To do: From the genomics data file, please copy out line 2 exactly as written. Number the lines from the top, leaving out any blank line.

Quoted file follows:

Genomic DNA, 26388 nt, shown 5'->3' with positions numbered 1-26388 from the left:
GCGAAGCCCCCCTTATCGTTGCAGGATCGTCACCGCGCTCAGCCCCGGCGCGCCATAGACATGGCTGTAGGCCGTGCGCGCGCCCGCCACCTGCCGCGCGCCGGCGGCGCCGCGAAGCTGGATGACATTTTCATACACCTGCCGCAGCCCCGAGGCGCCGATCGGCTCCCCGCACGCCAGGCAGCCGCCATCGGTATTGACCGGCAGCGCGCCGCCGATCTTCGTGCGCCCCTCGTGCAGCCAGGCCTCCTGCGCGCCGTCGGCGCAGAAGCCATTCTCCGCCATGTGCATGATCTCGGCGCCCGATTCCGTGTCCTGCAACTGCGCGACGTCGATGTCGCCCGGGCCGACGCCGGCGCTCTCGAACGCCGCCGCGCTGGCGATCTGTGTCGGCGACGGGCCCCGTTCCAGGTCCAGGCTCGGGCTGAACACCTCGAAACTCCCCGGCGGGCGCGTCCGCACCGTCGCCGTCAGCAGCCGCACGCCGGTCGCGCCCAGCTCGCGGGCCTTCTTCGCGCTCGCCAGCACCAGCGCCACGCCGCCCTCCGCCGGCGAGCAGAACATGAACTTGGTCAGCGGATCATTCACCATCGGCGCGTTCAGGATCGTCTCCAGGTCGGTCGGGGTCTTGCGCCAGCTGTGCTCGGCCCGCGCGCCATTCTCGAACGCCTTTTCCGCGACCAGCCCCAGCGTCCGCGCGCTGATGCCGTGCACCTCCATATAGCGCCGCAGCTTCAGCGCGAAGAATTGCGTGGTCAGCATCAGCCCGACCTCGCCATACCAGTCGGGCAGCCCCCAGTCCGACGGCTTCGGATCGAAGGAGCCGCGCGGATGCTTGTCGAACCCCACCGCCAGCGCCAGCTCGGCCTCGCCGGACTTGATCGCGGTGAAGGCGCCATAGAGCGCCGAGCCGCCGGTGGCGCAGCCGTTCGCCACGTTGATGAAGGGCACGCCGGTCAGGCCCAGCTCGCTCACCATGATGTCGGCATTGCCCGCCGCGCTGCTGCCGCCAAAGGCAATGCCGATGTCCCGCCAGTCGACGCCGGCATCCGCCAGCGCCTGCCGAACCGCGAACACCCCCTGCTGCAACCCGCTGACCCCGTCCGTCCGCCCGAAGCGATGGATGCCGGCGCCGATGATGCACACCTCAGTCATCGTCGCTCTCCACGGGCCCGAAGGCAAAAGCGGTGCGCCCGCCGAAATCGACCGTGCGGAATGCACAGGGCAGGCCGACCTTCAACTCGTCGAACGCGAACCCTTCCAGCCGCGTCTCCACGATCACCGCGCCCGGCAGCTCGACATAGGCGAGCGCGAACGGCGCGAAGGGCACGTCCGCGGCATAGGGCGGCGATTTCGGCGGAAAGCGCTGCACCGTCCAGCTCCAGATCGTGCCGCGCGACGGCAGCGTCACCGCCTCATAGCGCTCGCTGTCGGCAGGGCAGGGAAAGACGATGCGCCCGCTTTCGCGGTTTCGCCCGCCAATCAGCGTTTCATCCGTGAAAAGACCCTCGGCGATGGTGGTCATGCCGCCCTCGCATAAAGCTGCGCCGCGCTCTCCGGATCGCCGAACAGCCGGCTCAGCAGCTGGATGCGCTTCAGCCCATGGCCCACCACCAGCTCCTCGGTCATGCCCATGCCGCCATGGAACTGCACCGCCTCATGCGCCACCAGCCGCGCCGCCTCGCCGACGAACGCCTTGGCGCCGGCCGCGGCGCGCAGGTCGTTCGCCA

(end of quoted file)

GCGAAGCCCCCCTTATCGTTGCAGGATCGTCACCGCGCTCAGCCCCGGCGCGCCATAGACATGGCTGTAGGCCGTGCGCGCGCCCGCCACCTGCCGCGCGCCGGCGGCGCCGCGAAGCTGGATGACATTTTCATACACCTGCCGCAGCCCCGAGGCGCCGATCGGCTCCCCGCACGCCAGGCAGCCGCCATCGGTATTGACCGGCAGCGCGCCGCCGATCTTCGTGCGCCCCTCGTGCAGCCAGGCCTCCTGCGCGCCGTCGGCGCAGAAGCCATTCTCCGCCATGTGCATGATCTCGGCGCCCGATTCCGTGTCCTGCAACTGCGCGACGTCGATGTCGCCCGGGCCGACGCCGGCGCTCTCGAACGCCGCCGCGCTGGCGATCTGTGTCGGCGACGGGCCCCGTTCCAGGTCCAGGCTCGGGCTGAACACCTCGAAACTCCCCGGCGGGCGCGTCCGCACCGTCGCCGTCAGCAGCCGCACGCCGGTCGCGCCCAGCTCGCGGGCCTTCTTCGCGCTCGCCAGCACCAGCGCCACGCCGCCCTCCGCCGGCGAGCAGAACATGAACTTGGTCAGCGGATCATTCACCATCGGCGCGTTCAGGATCGTCTCCAGGTCGGTCGGGGTCTTGCGCCAGCTGTGCTCGGCCCGCGCGCCATTCTCGAACGCCTTTTCCGCGACCAGCCCCAGCGTCCGCGCGCTGATGCCGTGCACCTCCATATAGCGCCGCAGCTTCAGCGCGAAGAATTGCGTGGTCAGCATCAGCCCGACCTCGCCATACCAGTCGGGCAGCCCCCAGTCCGACGGCTTCGGATCGAAGGAGCCGCGCGGATGCTTGTCGAACCCCACCGCCAGCGCCAGCTCGGCCTCGCCGGACTTGATCGCGGTGAAGGCGCCATAGAGCGCCGAGCCGCCGGTGGCGCAGCCGTTCGCCACGTTGATGAAGGGCACGCCGGTCAGGCCCAGCTCGCTCACCATGATGTCGGCATTGCCCGCCGCGCTGCTGCCGCCAAAGGCAATGCCGATGTCCCGCCAGTCGACGCCGGCATCCGCCAGCGCCTGCCGAACCGCGAACACCCCCTGCTGCAACCCGCTGACCCCGTCCGTCCGCCCGAAGCGATGGATGCCGGCGCCGATGATGCACACCTCAGTCATCGTCGCTCTCCACGGGCCCGAAGGCAAAAGCGGTGCGCCCGCCGAAATCGACCGTGCGGAATGCACAGGGCAGGCCGACCTTCAACTCGTCGAACGCGAACCCTTCCAGCCGCGTCTCCACGATCACCGCGCCCGGCAGCTCGACATAGGCGAGCGCGAACGGCGCGAAGGGCACGTCCGCGGCATAGGGCGGCGATTTCGGCGGAAAGCGCTGCACCGTCCAGCTCCAGATCGTGCCGCGCGACGGCAGCGTCACCGCCTCATAGCGCTCGCTGTCGGCAGGGCAGGGAAAGACGATGCGCCCGCTTTCGCGGTTTCGCCCGCCAATCAGCGTTTCATCCGTGAAAAGACCCTCGGCGATGGTGGTCATGCCGCCCTCGCATAAAGCTGCGCCGCGCTCTCCGGATCGCCGAACAGCCGGCTCAGCAGCTGGATGCGCTTCAGCCCATGGCCCACCACCAGCTCCTCGGTCATGCCCATGCCGCCATGGAACTGCACCGCCTCATGCGCCACCAGCCGCGCCGCCTCGCCGACGAACGCCTTGGCGCCGGCCGCGGCGCGCAGGTCGTTCGCCA